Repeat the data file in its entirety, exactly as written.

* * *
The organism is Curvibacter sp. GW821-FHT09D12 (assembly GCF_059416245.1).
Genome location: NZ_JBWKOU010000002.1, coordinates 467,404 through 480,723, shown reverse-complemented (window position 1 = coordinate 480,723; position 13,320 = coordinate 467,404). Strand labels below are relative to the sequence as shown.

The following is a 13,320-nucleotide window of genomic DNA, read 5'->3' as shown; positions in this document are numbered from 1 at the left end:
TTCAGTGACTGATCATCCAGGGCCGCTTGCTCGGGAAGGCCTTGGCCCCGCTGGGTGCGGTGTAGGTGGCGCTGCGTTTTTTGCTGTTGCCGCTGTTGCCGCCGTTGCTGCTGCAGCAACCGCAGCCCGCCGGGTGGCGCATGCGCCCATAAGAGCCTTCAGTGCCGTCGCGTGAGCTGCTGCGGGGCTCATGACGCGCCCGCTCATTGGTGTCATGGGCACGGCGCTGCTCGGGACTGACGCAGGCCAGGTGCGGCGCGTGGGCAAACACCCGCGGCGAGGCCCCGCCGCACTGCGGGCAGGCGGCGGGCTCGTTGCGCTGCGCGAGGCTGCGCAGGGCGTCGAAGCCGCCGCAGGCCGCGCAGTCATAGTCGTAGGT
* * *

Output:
The organism is Curvibacter sp. GW821-FHT09D12 (assembly GCF_059416245.1).
Genome location: NZ_JBWKOU010000002.1, coordinates 467,404 through 480,723, shown reverse-complemented (window position 1 = coordinate 480,723; position 13,320 = coordinate 467,404). Strand labels below are relative to the sequence as shown.

The following is a 13,320-nucleotide window of genomic DNA, read 5'->3' as shown; positions in this document are numbered from 1 at the left end:
TTCAGTGACTGATCATCCAGGGCCGCTTGCTCGGGAAGGCCTTGGCCCCGCTGGGTGCGGTGTAGGTGGCGCTGCGTTTTTTGCTGTTGCCGCTGTTGCCGCCGTTGCTGCTGCAGCAACCGCAGCCCGCCGGGTGGCGCATGCGCCCATAAGAGCCTTCAGTGCCGTCGCGTGAGCTGCTGCGGGGCTCATGACGCGCCCGCTCATTGGTGTCATGGGCACGGCGCTGCTCGGGACTGACGCAGGCCAGGTGCGGCGCGTGGGCAAACACCCGCGGCGAGGCCCCGCCGCACTGCGGGCAGGCGGCGGGCTCGTTGCGCTGCGCGAGGCTGCGCAGGGCGTCGAAGCCGCCGCAGGCCGCGCAGTCATAGTCGTAGGT